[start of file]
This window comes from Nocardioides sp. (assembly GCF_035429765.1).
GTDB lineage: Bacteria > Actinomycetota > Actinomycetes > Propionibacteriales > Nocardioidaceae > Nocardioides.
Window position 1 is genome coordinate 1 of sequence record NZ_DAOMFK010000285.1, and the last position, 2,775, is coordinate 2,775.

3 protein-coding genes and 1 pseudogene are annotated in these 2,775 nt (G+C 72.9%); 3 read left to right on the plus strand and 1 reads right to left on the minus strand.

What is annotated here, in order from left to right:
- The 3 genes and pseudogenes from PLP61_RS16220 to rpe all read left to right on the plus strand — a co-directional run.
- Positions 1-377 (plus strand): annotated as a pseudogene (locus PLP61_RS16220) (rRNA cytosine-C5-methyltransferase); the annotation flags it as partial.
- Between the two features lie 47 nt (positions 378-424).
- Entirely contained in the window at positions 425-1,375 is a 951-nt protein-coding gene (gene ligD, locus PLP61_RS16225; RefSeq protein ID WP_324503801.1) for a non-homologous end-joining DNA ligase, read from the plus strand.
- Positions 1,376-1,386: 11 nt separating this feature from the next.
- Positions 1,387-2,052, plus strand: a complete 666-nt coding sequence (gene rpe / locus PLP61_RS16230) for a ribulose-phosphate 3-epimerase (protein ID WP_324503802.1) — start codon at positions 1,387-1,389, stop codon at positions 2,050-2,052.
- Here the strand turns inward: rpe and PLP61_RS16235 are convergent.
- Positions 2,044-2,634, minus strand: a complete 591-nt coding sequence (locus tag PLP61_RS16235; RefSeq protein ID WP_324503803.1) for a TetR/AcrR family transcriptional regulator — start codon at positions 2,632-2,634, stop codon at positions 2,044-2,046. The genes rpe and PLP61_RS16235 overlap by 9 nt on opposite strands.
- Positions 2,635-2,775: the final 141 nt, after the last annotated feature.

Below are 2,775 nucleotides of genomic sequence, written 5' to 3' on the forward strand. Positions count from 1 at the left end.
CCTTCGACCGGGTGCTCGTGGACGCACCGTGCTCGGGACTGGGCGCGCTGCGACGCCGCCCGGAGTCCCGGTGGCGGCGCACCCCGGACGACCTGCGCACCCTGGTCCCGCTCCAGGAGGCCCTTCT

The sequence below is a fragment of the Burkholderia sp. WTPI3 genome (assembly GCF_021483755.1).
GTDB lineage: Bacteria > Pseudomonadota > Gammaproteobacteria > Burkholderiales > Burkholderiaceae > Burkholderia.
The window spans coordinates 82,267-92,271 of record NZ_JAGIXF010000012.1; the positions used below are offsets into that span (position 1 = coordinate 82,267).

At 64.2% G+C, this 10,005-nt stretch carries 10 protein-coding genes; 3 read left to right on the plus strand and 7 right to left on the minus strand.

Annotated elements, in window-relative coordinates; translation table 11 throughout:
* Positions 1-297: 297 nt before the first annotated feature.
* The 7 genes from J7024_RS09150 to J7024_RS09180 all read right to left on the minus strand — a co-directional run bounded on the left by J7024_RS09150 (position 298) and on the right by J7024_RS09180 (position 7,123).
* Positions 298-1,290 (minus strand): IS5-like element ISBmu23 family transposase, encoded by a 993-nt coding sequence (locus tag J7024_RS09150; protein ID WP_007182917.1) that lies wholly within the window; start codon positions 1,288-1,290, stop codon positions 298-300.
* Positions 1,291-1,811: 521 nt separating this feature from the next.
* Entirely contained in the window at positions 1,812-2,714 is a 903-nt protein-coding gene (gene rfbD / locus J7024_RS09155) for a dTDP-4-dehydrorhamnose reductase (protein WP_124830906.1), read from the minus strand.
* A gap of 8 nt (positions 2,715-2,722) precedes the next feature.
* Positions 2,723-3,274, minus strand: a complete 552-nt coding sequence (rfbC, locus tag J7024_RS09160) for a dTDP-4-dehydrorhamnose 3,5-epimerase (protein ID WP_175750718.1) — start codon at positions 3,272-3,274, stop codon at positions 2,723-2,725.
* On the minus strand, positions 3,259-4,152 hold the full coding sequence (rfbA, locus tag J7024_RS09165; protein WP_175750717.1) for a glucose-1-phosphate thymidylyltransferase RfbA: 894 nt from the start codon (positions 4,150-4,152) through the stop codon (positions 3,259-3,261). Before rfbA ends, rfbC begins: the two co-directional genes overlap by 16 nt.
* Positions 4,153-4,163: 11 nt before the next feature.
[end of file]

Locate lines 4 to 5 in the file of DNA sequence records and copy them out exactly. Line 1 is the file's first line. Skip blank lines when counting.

3 protein-coding genes and 1 pseudogene are annotated in these 2,775 nt (G+C 72.9%); 3 read left to right on the plus strand and 1 reads right to left on the minus strand.

What is annotated here, in order from left to right: